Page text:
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DBAs - Fundamentals II

 

Lesson 01 | Lesson 02 | Lesson 03 | Lesson 04 | Lesson 05 | Lesson 06 | Lesson 07 | Lesson 08 | Lesson 09 | Lesson 10 | Lesson 11 | Lesson 12 | Lesson 13 | Lesson 14 | Lesson 15 | Lesson 16 | Lesson 17 | Lesson 18 | Lesson 19 | Lesson 20 | Lesson 21 | Lesson 22 | Lesson 23 | Lesson 24 | Lesson 25 | Lesson 26 | Lesson 27 | Lesson 28 | Lesson 29 |

 

Lesson 20

“He who lives without folly isn't so wise as he thinks.” Francois de La Rochefoucauld

 

Read first then play the video:  

   DBA-VIDEO -RMAN Managed incomplete database recovery scenario
   DBA-VIDEO -RMAN Managed incomplete database recovery

   

 

RMAN-Managed incomplete database recovery scenario

 

Introduction

As a DBA, you are responsible for recovering a table to a point in time due to user failure. In your organization, a user dropped a table. That table needs to be recovered before the table was dropped. In this hands-on we’ll created a scenario to demonstrate to you an incomplete recovery. In the next hands-on we’ll then use the RMAN utility to perform an incomplete recovery to the time before the table was dropped. As a DBA, you’ll have to recover the table using an incomplete recovery. Your job’s responsibilities dictate that you should at least be informed of the following basic fundamental subjects:

 

Using the V$DATABASE view

Using the USER_TABLES view

Using the SET TIME command

Creating a scenario - before and after an incomplete recovery

Commands:

DROP TABLE

SET TIME ON

SET TIME OFF

 

Hands-on

In this exercise you will learn how to perform an incomplete database recovery using the RMAN tool.

Begin by connecting to the SCHOOL database as the SYSTEM/MANAGER user.
SQL> CONNECT system/manager AS SYSDBA

Since you have two databases in your machine, you need to verify that you are in the SCHOOL database.
SQL> SELECT name FROM v$database
/
You should have the SCHOOL database.


Scenario

You create two tables and populate them then you will delete one of them (the same as you had a crash). Then you will try to recover to the point in time before we create the second table.

 

Create a table

Now, create a table in the TOOLS tablespace and name it BEFOREDROP.
SQL> CREATE TABLE beforedrop
               (col1 NUMBER,
               col2 VARCHAR2(100))
               TABLESPACE TOOLS
/

Now, verify if the SYSTEM user has the BEFOREDROP table in the TOOLS tablespace.
SQL> SELECT table_name, tablespace_name
               FROM user_tables
               WHERE tablespace_name = 'TOOLS'
/
It should.


Populate a table
Write a procedure to insert at least 10 records into the BEFOREDROP table.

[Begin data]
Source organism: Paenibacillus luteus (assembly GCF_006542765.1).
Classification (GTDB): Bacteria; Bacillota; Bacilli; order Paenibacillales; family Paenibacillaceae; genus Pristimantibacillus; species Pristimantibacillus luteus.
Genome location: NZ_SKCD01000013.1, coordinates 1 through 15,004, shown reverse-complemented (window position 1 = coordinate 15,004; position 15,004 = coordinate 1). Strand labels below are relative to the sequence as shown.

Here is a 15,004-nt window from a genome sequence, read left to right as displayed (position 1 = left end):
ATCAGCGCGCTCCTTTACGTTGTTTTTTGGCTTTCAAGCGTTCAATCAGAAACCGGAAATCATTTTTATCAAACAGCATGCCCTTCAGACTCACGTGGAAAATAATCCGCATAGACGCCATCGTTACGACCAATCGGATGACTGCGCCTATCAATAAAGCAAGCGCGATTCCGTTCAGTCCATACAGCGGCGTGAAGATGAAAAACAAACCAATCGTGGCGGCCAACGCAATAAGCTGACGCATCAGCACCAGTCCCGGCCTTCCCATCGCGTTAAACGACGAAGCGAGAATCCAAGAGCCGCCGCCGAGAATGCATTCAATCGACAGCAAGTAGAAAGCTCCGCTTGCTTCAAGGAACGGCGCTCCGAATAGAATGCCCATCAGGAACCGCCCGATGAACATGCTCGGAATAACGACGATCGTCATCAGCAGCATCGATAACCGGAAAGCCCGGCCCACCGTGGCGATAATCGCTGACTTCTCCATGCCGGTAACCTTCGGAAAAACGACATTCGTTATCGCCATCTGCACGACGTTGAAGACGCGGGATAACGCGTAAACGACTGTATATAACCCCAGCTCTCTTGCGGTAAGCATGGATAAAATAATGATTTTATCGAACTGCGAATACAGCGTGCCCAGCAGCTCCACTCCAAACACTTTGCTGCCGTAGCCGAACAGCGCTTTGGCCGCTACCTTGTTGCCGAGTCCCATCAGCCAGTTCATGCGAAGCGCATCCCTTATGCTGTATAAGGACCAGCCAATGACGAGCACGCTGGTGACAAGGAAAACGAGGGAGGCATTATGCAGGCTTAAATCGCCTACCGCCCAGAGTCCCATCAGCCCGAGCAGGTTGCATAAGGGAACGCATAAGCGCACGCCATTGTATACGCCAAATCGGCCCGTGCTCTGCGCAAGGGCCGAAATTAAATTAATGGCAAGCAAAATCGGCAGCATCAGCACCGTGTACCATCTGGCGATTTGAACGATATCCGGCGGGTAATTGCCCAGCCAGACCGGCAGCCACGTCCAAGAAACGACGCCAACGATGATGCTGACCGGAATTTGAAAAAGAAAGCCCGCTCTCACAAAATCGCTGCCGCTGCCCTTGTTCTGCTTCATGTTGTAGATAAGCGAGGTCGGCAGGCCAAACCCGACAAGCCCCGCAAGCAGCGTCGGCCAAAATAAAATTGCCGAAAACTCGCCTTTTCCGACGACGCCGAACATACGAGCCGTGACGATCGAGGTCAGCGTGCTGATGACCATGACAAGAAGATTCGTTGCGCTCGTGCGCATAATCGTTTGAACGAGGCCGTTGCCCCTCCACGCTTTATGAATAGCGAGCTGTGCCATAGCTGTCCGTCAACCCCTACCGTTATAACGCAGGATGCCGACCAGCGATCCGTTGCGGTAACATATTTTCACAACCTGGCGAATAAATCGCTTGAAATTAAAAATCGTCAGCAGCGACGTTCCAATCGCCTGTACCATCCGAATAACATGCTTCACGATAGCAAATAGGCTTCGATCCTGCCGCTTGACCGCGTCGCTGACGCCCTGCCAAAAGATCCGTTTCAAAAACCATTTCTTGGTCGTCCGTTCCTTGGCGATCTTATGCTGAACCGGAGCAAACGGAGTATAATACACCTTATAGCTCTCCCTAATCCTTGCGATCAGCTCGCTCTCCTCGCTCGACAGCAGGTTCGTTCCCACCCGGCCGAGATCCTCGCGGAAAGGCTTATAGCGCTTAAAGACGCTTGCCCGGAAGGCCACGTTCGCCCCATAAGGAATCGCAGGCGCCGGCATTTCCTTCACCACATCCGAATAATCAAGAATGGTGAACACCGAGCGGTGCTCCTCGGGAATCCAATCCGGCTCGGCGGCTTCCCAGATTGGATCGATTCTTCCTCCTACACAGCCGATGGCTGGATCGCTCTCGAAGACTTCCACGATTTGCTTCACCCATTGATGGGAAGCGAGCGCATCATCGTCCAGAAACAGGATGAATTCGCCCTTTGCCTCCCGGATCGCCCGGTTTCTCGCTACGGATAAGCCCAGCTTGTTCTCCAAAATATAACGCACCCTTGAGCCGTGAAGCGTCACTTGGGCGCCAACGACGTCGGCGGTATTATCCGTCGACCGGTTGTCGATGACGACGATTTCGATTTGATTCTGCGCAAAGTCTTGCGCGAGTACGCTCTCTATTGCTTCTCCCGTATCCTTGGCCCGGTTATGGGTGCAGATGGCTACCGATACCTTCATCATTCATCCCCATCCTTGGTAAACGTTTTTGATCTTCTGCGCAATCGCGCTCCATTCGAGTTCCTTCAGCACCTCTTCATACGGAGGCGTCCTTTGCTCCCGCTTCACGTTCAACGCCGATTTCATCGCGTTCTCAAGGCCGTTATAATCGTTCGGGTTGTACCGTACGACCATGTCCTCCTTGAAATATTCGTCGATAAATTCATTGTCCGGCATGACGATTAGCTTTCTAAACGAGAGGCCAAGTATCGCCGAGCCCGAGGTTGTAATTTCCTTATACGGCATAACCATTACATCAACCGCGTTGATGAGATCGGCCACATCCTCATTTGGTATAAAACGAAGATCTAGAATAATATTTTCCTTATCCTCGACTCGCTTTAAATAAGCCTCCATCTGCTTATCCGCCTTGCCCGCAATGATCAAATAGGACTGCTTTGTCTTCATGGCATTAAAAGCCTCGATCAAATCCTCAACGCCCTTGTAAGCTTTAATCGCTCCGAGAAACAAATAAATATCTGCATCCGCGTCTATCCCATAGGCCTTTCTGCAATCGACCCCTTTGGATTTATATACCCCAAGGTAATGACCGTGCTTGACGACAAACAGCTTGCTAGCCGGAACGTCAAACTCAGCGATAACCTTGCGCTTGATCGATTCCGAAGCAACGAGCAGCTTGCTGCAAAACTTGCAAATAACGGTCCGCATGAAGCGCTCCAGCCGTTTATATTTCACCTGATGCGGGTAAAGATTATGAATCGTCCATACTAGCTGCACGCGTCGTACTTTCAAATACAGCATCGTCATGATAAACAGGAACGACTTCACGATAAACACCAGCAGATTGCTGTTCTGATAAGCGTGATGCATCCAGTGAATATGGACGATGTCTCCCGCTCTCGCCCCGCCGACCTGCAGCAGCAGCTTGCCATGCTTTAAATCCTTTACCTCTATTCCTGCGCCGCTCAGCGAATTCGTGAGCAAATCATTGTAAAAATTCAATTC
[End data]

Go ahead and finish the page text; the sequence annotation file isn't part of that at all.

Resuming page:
SQL> BEGIN
SQL>      FOR i IN 1..10 LOOP
SQL>           INSERT INTO beforedrop
SQL>           VALUES(i,'Before...' || i*100);
SQL>      END LOOP;
SQL>      COMMIT;
SQL> END;
SQL> /

List the last 5 records from the BEFOREDROP table.
SQL> SELECT *
               FROM beforedrop
               WHERE col1 > (SELECT MAX(col1) - 5 FROM beforedrop)
/


Drop a table
Now, drop the table.
SQL> DROP TABLE beforedrop
/

Check the time that the table was dropped. Set the time parameter on so you can make a note on the time that the table was dropped. Make sure to write the time some where so you can refer back to it.
SQL> SET TIME ON

Turn the time off.
SQL> SET TIME OFF


Create and populate another table
Create another table in the TOOLS tablespace and name it AFTERDROP just as we did with the BEFOREDROP table.
SQL> CREATE TABLE afterdrop
               (col1 NUMBER,
               col2 VARCHAR2(100))
               TABLESPACE TOOLS
/

Now, verify if the SYSTEM user has the AFTERDROP table in the TOOLS tablespace.
SQL> SELECT table_name, tablespace_name
               FROM user_tables
               WHERE tablespace_name = 'TOOLS'
/
It should.


Write a procedure to insert at least 10 records into the AFTERDROP table.
SQL> BEGIN
SQL>      FOR i IN 1..10 LOOP
SQL>           INSERT INTO afterdrop
SQL>           VALUES(i,'After...' || i*100);
SQL>      END LOOP;
SQL>      COMMIT;
SQL> END;
/

And list the last 5 records from the AFTERDROP table.
SQL> SELECT *
               FROM afterdrop
               WHERE col1 > (SELECT MAX(col1) - 5 FROM afterdrop)
/


Recovery on the next hands-on
Now, we need to recover the BEFOREDROP table. So we need to do an incomplete database recovery to a point in time. You should have already noted the time that the table was dropped. Notice that when we do an incomplete recovery all the information after that time will be lost.

In the next Hands-On activity, we will learn how to recover to the point in time where the BEFOREDROP table was lost, and we'll see that the AFTERDROP table will be lost.

 

” It is very difficult to live among people you love and hold back from offering them advice.” Anne Tyler (1941 - ), Celestial Navigation, 1974

 

Questions:

Q: Describe the SET TIME command in the SQLPLUS tool.